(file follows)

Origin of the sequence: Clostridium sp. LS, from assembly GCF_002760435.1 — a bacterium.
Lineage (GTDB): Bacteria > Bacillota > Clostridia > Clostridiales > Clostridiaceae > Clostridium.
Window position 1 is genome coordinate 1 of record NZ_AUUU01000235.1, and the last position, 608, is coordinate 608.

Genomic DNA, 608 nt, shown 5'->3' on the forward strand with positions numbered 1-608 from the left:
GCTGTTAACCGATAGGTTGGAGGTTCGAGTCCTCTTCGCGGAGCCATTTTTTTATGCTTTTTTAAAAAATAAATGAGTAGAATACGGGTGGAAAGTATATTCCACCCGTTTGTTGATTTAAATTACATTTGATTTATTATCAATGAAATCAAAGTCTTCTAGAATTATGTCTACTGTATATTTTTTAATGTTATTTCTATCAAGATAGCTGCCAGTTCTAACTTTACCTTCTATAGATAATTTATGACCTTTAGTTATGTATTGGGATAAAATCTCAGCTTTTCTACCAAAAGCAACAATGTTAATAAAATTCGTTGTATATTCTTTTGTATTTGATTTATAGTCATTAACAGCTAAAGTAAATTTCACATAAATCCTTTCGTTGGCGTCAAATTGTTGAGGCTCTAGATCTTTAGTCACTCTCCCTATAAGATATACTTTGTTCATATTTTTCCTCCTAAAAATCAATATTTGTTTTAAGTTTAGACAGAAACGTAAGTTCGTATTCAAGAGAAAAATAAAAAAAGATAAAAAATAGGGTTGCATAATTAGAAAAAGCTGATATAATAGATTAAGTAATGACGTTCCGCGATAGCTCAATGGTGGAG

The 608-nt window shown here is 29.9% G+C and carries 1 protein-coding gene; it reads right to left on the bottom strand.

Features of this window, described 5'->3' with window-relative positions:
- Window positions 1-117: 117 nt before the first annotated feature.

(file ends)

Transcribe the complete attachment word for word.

Origin of the sequence: Clostridium sp. LS, from assembly GCF_002760435.1 — a bacterium.
Lineage (GTDB): Bacteria > Bacillota > Clostridia > Clostridiales > Clostridiaceae > Clostridium.
Window position 1 is genome coordinate 1 of record NZ_AUUU01000235.1, and the last position, 608, is coordinate 608.

Genomic DNA, 608 nt, shown 5'->3' on the forward strand with positions numbered 1-608 from the left:
GCTGTTAACCGATAGGTTGGAGGTTCGAGTCCTCTTCGCGGAGCCATTTTTTTATGCTTTTTTAAAAAATAAATGAGTAGAATACGGGTGGAAAGTATATTCCACCCGTTTGTTGATTTAAATTACATTTGATTTATTATCAATGAAATCAAAGTCTTCTAGAATTATGTCTACTGTATATTTTTTAATGTTATTTCTATCAAGATAGCTGCCAGTTCTAACTTTACCTTCTATAGATAATTTATGACCTTTAGTTATGTATTGGGATAAAATCTCAGCTTTTCTACCAAAAGCAACAATGTTAATAAAATTCGTTGTATATTCTTTTGTATTTGATTTATAGTCATTAACAGCTAAAGTAAATTTCACATAAATCCTTTCGTTGGCGTCAAATTGTTGAGGCTCTAGATCTTTAGTCACTCTCCCTATAAGATATACTTTGTTCATATTTTTCCTCCTAAAAATCAATATTTGTTTTAAGTTTAGACAGAAACGTAAGTTCGTATTCAAGAGAAAAATAAAAAAAGATAAAAAATAGGGTTGCATAATTAGAAAAAGCTGATATAATAGATTAAGTAATGACGTTCCGCGATAGCTCAATGGTGGAG

The 608-nt window shown here is 29.9% G+C and carries 1 protein-coding gene; it reads right to left on the bottom strand.

Features of this window, described 5'->3' with window-relative positions:
- Window positions 1-117: 117 nt before the first annotated feature.